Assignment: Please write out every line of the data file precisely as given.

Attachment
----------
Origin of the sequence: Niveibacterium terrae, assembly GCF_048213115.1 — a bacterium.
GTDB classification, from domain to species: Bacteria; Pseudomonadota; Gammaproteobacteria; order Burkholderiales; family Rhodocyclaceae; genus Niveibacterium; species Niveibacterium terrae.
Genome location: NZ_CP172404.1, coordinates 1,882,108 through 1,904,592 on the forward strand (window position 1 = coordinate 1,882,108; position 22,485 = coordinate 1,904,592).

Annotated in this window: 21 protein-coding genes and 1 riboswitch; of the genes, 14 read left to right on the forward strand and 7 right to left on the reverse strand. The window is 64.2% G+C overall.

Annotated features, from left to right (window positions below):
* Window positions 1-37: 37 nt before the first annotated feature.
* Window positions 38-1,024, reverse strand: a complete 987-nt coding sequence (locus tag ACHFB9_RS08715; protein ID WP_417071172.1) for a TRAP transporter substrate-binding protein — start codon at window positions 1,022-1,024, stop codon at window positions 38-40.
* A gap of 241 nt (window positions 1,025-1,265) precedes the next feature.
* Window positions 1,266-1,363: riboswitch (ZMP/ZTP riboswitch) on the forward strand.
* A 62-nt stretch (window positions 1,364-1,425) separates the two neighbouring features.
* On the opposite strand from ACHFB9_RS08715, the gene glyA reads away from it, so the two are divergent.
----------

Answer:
Origin of the sequence: Niveibacterium terrae, assembly GCF_048213115.1 — a bacterium.
GTDB classification, from domain to species: Bacteria; Pseudomonadota; Gammaproteobacteria; order Burkholderiales; family Rhodocyclaceae; genus Niveibacterium; species Niveibacterium terrae.
Genome location: NZ_CP172404.1, coordinates 1,882,108 through 1,904,592 on the forward strand (window position 1 = coordinate 1,882,108; position 22,485 = coordinate 1,904,592).

Annotated in this window: 21 protein-coding genes and 1 riboswitch; of the genes, 14 read left to right on the forward strand and 7 right to left on the reverse strand. The window is 64.2% G+C overall.

Annotated features, from left to right (window positions below):
* Window positions 1-37: 37 nt before the first annotated feature.
* Window positions 38-1,024, reverse strand: a complete 987-nt coding sequence (locus tag ACHFB9_RS08715; protein ID WP_417071172.1) for a TRAP transporter substrate-binding protein — start codon at window positions 1,022-1,024, stop codon at window positions 38-40.
* A gap of 241 nt (window positions 1,025-1,265) precedes the next feature.
* Window positions 1,266-1,363: riboswitch (ZMP/ZTP riboswitch) on the forward strand.
* A 62-nt stretch (window positions 1,364-1,425) separates the two neighbouring features.
* On the opposite strand from ACHFB9_RS08715, the gene glyA reads away from it, so the two are divergent.